He it is, who displays the efficacy, the sovereignty, and the indeperdency of his almighty operation, in bringing to pass the greatest ends, by seemingly, the feeblest and most inadequate means: or (as David, evidently alluding to his own tender age, speaks at the 2d verse), who has ordained strength out of the mouths even of babes and sucklings. Armed with the power that cometh from above, the unaccoutred youth had slain a lion and a bear*. Inspired with supernatural prowess, the same ruddy stripling, afterwards, overcame the proud, gigantic champion of Philistia. These providential events were, indeed, strange and astonishing. But the religious part of David's character was truly miraculous. А beardless lad, not very superior in years to a babe and suckling, is exalted by the holy Spirit, into a prophet of the Lord. He testifies of the Saviour, many hundred years before the Saviour appeared : and is not only a true believer in, but, a distinguished herald of, that adorable person, in whom the elect of all nations are blessed.

By the righteousness of his meritorious life, and by the atonement of his infinitely precious death, Jesus “ bruised the serpent's head,” or inverted the subtilty, baffled the power, and defeated the wish of that apostate spirit, who seeks the destruction of man: thus silencing the enemy and the avenger.-Seek you farther proofs of the Saviour's dignity and divinity ? not only the earth, but the heavens also are the work of his fingers, the monument of his creating power. The moon and the stars are of his ordaining : and, without him, was not any thing made that was made. In a word, he was the builder of the universe ; and he rules the universe he built. Well, therefore, may we bend the knee of our souls before him, or rather, fall prostrate in the dust at his footstool, and ask, What is man, that thou art mindful of him ? or the son of man, that thou visitest him ? If Elizabeth, the parent of John the Baptist, could say, to the Virgin Mary, Who am I, that the mother of my Lord should come to me? much more may God's elect stand astonished at his love, and ask, “What are we, that the Lord God of Israel should, in person, visit his people, and redeem them to the Father by his blood t. * 1 Sam. xvii. 36.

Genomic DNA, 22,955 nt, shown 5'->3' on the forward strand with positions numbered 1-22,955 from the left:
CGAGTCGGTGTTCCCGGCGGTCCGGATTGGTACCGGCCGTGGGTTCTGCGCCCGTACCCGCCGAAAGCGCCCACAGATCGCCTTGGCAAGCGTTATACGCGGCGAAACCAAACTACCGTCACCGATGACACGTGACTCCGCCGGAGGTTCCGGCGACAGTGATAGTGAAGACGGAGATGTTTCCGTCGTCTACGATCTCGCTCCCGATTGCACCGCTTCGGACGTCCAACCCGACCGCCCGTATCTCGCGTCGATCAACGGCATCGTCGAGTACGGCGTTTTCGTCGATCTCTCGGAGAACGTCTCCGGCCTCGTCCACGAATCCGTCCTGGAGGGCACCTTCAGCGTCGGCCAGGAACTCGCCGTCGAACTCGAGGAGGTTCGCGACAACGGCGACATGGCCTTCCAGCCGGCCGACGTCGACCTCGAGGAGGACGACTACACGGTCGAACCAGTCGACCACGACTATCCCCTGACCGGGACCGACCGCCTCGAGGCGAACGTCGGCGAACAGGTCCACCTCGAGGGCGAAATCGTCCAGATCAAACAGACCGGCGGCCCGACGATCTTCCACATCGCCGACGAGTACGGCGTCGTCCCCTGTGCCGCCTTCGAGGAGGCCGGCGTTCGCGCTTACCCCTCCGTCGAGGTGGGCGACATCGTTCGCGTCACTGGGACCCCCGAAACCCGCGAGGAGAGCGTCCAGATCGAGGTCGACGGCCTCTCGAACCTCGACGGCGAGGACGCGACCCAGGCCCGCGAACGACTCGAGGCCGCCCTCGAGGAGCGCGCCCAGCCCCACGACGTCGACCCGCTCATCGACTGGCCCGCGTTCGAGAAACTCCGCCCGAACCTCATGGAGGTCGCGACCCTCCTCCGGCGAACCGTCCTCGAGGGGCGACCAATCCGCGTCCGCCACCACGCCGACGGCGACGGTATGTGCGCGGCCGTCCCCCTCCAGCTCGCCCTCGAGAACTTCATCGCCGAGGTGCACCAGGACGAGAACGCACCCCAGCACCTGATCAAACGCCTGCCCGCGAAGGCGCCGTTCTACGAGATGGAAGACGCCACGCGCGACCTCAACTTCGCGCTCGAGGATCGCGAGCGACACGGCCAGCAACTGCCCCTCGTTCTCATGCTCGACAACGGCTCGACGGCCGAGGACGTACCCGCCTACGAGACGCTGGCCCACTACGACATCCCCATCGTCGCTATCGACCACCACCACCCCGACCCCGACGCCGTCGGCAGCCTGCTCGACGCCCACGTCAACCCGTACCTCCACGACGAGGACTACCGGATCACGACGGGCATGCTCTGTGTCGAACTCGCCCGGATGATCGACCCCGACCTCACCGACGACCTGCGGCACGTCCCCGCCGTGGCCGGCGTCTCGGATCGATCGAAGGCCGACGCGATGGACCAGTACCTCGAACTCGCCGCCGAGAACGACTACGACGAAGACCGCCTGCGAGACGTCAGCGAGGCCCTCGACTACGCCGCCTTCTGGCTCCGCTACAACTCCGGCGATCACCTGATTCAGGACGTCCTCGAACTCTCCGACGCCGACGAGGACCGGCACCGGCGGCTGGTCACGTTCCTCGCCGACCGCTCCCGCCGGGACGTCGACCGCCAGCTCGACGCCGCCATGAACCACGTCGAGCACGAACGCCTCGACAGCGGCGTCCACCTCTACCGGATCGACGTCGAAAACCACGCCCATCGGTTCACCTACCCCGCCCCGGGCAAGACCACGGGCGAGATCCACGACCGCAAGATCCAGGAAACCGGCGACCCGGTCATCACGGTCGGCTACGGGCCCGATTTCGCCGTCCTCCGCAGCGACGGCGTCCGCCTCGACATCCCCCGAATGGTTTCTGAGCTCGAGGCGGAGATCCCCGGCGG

+ Luke i. 68.


In the text, two acts of God are distinctly pointed out; namely, his mindfulness of us, and bis visiting us; which gracious acts I shall consider, not only as proofs of the Messiah's love to his people ; but, indiscriminately, as evidences of the love mutually shown to sinners, by all the persons in the Trinity, Father, and Son, and Spirit, the co-equal Three that bear record in heaven, are one, not only in nature and essence, but in the good-will they bear to man: and their undivided love calls for our un. divided praise.